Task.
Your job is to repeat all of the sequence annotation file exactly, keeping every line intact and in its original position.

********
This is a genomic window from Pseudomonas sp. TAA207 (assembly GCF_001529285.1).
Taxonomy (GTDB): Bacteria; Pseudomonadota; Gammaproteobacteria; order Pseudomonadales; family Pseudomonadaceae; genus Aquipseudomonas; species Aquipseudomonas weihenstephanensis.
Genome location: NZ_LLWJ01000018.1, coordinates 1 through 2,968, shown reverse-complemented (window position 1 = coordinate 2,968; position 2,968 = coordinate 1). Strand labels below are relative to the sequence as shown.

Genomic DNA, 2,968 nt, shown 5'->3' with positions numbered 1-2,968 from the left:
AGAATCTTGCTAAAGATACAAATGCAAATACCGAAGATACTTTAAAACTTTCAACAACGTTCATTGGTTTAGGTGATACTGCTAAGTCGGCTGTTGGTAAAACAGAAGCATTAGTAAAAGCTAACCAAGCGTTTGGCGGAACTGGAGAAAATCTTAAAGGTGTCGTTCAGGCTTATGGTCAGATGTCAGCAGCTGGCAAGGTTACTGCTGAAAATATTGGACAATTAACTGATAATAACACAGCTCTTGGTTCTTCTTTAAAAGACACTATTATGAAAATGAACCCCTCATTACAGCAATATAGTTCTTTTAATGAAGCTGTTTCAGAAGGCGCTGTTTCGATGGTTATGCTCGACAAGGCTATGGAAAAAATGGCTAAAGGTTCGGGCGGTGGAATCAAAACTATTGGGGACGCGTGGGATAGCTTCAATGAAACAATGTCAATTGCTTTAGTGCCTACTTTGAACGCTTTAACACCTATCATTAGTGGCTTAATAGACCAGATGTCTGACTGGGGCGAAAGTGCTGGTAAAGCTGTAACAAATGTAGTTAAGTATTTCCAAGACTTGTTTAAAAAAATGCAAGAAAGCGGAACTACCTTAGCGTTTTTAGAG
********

This is a genomic window from Pseudomonas sp. TAA207 (assembly GCF_001529285.1).
Taxonomy (GTDB): Bacteria; Pseudomonadota; Gammaproteobacteria; order Pseudomonadales; family Pseudomonadaceae; genus Aquipseudomonas; species Aquipseudomonas weihenstephanensis.
Genome location: NZ_LLWJ01000018.1, coordinates 1 through 2,968, shown reverse-complemented (window position 1 = coordinate 2,968; position 2,968 = coordinate 1). Strand labels below are relative to the sequence as shown.

Genomic DNA, 2,968 nt, shown 5'->3' with positions numbered 1-2,968 from the left:
AGAATCTTGCTAAAGATACAAATGCAAATACCGAAGATACTTTAAAACTTTCAACAACGTTCATTGGTTTAGGTGATACTGCTAAGTCGGCTGTTGGTAAAACAGAAGCATTAGTAAAAGCTAACCAAGCGTTTGGCGGAACTGGAGAAAATCTTAAAGGTGTCGTTCAGGCTTATGGTCAGATGTCAGCAGCTGGCAAGGTTACTGCTGAAAATATTGGACAATTAACTGATAATAACACAGCTCTTGGTTCTTCTTTAAAAGACACTATTATGAAAATGAACCCCTCATTACAGCAATATAGTTCTTTTAATGAAGCTGTTTCAGAAGGCGCTGTTTCGATGGTTATGCTCGACAAGGCTATGGAAAAAATGGCTAAAGGTTCGGGCGGTGGAATCAAAACTATTGGGGACGCGTGGGATAGCTTCAATGAAACAATGTCAATTGCTTTAGTGCCTACTTTGAACGCTTTAACACCTATCATTAGTGGCTTAATAGACCAGATGTCTGACTGGGGCGAAAGTGCTGGTAAAGCTGTAACAAATGTAGTTAAGTATTTCCAAGACTTGTTTAAAAAAATGCAAGAAAGCGGAACTACCTTAGCGTTTTTAGAG